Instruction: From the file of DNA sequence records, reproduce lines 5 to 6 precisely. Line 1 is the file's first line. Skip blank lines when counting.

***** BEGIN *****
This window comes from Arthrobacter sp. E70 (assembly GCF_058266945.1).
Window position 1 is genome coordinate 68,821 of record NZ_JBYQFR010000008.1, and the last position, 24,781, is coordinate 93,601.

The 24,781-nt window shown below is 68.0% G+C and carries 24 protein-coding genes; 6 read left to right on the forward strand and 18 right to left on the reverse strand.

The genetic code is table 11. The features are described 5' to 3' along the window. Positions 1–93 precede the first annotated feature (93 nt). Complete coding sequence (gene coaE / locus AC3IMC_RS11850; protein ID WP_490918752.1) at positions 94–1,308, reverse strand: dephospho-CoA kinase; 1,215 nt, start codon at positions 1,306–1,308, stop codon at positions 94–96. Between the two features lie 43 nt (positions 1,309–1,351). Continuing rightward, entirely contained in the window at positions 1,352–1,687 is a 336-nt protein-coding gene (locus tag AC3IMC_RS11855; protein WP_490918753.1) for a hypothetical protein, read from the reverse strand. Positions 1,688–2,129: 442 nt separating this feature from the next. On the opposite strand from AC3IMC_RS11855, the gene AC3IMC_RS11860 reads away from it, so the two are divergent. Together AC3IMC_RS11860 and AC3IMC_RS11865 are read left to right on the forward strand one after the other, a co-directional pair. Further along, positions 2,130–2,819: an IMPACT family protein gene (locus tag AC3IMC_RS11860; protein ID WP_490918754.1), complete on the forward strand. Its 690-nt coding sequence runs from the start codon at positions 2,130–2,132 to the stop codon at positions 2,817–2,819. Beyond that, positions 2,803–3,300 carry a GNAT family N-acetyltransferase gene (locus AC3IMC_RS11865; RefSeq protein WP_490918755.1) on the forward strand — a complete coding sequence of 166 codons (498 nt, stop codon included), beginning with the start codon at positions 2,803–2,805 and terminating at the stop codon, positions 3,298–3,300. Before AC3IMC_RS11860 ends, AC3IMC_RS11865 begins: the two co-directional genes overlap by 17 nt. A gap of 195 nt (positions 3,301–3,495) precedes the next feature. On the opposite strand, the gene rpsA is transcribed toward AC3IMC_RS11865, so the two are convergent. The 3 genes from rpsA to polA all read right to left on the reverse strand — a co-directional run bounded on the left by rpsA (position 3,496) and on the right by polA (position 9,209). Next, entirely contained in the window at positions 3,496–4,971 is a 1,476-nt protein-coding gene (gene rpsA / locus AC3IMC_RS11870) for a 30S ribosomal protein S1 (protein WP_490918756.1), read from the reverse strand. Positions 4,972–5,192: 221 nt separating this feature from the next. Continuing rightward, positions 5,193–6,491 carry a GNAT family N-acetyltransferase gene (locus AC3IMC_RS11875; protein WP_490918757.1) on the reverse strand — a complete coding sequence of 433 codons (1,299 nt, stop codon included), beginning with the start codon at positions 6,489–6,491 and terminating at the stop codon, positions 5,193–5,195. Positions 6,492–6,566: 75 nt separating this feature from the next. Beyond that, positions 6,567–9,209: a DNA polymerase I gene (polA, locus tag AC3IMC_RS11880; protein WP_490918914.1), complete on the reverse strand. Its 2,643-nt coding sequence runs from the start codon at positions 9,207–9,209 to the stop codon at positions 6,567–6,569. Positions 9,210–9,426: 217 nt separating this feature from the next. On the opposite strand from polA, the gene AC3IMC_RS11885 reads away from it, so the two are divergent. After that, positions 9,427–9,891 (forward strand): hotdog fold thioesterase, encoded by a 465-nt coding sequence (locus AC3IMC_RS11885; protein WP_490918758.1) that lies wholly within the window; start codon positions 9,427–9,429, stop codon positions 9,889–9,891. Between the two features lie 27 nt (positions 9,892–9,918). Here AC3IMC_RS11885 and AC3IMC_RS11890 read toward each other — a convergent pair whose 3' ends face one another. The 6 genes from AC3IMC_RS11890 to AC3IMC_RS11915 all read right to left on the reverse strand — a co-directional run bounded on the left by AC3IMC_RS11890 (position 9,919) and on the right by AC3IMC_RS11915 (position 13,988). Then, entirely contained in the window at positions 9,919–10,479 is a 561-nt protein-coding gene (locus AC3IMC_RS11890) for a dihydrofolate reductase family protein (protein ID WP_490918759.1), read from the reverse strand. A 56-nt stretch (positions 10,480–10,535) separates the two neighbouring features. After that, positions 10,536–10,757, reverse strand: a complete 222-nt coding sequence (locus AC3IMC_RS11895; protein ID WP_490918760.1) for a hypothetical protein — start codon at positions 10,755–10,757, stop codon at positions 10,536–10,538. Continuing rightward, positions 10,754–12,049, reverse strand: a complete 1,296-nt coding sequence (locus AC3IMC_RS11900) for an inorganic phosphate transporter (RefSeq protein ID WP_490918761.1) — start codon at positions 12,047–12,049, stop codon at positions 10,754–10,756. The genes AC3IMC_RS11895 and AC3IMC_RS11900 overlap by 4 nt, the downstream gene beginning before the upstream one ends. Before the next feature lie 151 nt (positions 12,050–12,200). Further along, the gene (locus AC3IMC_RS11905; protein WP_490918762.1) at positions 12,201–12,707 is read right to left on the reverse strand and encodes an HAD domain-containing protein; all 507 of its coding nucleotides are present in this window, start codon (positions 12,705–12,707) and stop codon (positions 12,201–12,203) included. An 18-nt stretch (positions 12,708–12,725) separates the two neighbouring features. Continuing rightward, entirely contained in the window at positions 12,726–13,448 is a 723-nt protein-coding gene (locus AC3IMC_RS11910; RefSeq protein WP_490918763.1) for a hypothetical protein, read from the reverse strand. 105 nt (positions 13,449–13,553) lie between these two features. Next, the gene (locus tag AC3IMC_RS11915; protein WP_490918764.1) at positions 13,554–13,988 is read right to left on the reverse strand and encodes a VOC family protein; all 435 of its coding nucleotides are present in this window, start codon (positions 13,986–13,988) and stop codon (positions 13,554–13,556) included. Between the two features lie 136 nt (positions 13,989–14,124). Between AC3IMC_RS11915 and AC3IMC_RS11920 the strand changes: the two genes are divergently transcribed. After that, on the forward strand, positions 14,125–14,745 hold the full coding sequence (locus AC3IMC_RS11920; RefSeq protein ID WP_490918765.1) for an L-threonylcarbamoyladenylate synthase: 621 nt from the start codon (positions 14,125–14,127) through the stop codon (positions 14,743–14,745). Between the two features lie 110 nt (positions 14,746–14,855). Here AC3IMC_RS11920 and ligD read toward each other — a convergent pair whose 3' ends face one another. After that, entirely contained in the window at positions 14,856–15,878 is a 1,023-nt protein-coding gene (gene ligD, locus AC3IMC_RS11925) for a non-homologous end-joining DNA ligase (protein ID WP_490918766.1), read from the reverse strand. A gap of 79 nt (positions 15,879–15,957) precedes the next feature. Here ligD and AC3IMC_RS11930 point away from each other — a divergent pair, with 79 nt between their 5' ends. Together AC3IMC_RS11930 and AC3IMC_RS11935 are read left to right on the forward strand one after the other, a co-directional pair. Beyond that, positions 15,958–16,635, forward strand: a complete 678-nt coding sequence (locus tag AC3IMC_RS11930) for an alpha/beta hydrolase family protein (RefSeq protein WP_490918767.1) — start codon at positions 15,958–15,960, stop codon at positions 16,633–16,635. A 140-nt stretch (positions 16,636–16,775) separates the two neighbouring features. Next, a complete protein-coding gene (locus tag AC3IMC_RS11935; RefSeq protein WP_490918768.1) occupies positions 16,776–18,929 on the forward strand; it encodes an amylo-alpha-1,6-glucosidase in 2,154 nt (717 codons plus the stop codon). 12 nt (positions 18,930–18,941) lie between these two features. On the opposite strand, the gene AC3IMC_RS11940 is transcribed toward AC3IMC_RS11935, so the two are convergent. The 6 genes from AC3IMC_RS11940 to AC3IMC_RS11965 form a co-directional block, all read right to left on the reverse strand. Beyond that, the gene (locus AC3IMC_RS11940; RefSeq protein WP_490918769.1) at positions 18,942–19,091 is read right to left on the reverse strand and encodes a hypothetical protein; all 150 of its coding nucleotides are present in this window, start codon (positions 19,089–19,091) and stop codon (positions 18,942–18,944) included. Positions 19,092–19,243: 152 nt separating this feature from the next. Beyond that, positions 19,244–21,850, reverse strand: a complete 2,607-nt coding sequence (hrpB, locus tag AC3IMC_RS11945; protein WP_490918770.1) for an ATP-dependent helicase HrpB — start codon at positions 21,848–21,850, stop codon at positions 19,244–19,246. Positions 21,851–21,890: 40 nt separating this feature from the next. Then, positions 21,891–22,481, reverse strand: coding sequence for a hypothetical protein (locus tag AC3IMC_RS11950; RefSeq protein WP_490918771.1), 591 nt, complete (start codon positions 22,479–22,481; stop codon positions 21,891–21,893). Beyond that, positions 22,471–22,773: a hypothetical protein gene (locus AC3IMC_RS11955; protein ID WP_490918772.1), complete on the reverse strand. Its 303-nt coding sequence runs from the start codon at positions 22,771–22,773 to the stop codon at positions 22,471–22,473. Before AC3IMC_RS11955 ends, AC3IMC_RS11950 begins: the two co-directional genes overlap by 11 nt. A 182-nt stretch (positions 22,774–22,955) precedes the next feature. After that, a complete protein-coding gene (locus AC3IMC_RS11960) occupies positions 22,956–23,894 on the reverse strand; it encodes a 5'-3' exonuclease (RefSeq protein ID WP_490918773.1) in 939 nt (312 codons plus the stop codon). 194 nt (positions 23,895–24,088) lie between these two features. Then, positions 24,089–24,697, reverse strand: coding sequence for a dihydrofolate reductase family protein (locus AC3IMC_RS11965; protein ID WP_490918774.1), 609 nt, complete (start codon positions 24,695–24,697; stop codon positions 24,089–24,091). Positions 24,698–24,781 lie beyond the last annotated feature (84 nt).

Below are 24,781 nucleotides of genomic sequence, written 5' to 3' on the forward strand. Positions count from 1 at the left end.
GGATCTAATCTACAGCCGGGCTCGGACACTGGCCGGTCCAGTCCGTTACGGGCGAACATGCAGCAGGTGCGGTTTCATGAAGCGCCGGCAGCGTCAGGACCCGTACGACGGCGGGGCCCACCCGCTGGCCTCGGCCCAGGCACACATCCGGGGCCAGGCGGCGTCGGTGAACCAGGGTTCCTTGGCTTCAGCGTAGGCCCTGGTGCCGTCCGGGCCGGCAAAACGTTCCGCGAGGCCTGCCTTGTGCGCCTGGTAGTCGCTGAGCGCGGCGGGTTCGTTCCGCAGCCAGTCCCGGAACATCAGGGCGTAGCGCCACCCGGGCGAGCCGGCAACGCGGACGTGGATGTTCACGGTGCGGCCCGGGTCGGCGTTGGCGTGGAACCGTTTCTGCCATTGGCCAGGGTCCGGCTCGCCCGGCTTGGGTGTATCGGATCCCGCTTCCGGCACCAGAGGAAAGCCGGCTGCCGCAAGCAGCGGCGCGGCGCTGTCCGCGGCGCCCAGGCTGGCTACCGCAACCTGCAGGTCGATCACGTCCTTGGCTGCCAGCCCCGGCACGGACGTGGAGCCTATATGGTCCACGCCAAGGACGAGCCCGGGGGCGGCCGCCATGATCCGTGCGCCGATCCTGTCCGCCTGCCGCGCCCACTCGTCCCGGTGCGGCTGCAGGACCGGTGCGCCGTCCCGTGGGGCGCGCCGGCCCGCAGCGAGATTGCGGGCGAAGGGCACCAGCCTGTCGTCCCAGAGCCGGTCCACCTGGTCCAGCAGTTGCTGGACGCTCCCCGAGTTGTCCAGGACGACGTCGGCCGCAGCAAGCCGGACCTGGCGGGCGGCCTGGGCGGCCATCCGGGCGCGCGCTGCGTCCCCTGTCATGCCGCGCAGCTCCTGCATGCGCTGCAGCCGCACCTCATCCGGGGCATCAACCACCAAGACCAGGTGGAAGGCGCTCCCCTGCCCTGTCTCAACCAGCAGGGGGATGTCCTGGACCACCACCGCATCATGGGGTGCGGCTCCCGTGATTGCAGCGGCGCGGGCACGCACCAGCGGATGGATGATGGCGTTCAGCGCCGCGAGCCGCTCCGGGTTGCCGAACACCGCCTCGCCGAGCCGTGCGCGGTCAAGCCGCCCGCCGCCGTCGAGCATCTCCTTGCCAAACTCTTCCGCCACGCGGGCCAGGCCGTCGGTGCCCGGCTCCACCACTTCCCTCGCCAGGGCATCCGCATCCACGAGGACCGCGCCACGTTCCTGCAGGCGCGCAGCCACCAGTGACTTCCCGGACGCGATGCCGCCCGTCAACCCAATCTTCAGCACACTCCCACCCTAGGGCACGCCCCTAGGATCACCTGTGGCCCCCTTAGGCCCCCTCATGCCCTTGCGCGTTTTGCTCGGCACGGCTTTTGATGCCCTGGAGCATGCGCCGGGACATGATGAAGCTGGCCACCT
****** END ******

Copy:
Below are 24,781 nucleotides of genomic sequence, written 5' to 3' on the forward strand. Positions count from 1 at the left end.
GGATCTAATCTACAGCCGGGCTCGGACACTGGCCGGTCCAGTCCGTTACGGGCGAACATGCAGCAGGTGCGGTTTCATGAAGCGCCGGCAGCGTCAGGACCCGTACGACGGCGGGGCCCACCCGCTGGCCTCGGCCCAGGCACACATCCGGGGCCAGGCGGCGTCGGTGAACCAGGGTTCCTTGGCTTCAGCGTAGGCCCTGGTGCCGTCCGGGCCGGCAAAACGTTCCGCGAGGCCTGCCTTGTGCGCCTGGTAGTCGCTGAGCGCGGCGGGTTCGTTCCGCAGCCAGTCCCGGAACATCAGGGCGTAGCGCCACCCGGGCGAGCCGGCAACGCGGACGTGGATGTTCACGGTGCGGCCCGGGTCGGCGTTGGCGTGGAACCGTTTCTGCCATTGGCCAGGGTCCGGCTCGCCCGGCTTGGGTGTATCGGATCCCGCTTCCGGCACCAGAGGAAAGCCGGCTGCCGCAAGCAGCGGCGCGGCGCTGTCCGCGGCGCCCAGGCTGGCTACCGCAACCTGCAGGTCGATCACGTCCTTGGCTGCCAGCCCCGGCACGGACGTGGAGCCTATATGGTCCACGCCAAGGACGAGCCCGGGGGCGGCCGCCATGATCCGTGCGCCGATCCTGTCCGCCTGCCGCGCCCACTCGTCCCGGTGCGGCTGCAGGACCGGTGCGCCGTCCCGTGGGGCGCGCCGGCCCGCAGCGAGATTGCGGGCGAAGGGCACCAGCCTGTCGTCCCAGAGCCGGTCCACCTGGTCCAGCAGTTGCTGGACGCTCCCCGAGTTGTCCAGGACGACGTCGGCCGCAGCAAGCCGGACCTGGCGGGCGGCCTGGGCGGCCATCCGGGCGCGCGCTGCGTCCCCTGTCATGCCGCGCAGCTCCTGCATGCGCTGCAGCCGCACCTCATCCGGGGCATCAACCACCAAGACCAGGTGGAAGGCGCTCCCCTGCCCTGTCTCAACCAGCAGGGGGATGTCCTGGACCACCACCGCATCATGGGGTGCGGCTCCCGTGATTGCAGCGGCGCGGGCACGCACCAGCGGATGGATGATGGCGTTCAGCGCCGCGAGCCGCTCCGGGTTGCCGAACACCGCCTCGCCGAGCCGTGCGCGGTCAAGCCGCCCGCCGCCGTCGAGCATCTCCTTGCCAAACTCTTCCGCCACGCGGGCCAGGCCGTCGGTGCCCGGCTCCACCACTTCCCTCGCCAGGGCATCCGCATCCACGAGGACCGCGCCACGTTCCTGCAGGCGCGCAGCCACCAGTGACTTCCCGGACGCGATGCCGCCCGTCAACCCAATCTTCAGCACACTCCCACCCTAGGGCACGCCCCTAGGATCACCTGTGGCCCCCTTAGGCCCCCTCATGCCCTTGCGCGTTTTGCTCGGCACGGCTTTTGATGCCCTGGAGCATGCGCCGGGACATGATGAAGCTGGCCACCT